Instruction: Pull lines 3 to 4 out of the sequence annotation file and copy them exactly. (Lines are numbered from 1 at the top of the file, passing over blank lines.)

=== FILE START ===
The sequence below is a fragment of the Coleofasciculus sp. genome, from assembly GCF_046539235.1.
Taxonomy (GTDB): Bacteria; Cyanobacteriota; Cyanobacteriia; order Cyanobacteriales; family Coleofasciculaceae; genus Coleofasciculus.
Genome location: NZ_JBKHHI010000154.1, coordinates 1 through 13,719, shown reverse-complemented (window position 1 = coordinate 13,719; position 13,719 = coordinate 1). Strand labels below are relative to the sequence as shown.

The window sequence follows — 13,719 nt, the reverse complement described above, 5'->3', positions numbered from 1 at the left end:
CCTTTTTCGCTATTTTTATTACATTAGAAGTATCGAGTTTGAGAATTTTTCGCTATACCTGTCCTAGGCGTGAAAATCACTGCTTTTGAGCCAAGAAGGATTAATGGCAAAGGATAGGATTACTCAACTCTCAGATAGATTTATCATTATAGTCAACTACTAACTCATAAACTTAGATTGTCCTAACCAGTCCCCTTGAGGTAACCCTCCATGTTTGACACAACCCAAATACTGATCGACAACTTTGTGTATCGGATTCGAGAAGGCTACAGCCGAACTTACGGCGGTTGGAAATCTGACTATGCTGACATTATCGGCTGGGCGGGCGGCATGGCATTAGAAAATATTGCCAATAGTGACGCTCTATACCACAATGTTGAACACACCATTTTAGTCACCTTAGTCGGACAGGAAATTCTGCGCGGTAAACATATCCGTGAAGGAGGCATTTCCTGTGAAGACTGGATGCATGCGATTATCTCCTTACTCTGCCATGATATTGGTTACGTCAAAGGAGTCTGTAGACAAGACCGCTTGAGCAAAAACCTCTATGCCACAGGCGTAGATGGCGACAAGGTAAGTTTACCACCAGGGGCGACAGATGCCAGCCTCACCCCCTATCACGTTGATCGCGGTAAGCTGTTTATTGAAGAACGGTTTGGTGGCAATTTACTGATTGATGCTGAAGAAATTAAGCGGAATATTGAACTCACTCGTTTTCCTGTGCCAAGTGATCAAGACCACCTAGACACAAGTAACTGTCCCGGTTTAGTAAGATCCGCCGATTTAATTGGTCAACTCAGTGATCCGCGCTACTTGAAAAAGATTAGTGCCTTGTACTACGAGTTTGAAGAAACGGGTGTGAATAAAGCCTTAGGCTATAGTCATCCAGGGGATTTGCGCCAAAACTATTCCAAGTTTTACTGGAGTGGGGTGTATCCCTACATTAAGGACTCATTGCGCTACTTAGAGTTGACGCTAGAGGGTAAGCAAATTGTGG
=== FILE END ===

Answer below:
Genome location: NZ_JBKHHI010000154.1, coordinates 1 through 13,719, shown reverse-complemented (window position 1 = coordinate 13,719; position 13,719 = coordinate 1). Strand labels below are relative to the sequence as shown.

The window sequence follows — 13,719 nt, the reverse complement described above, 5'->3', positions numbered from 1 at the left end: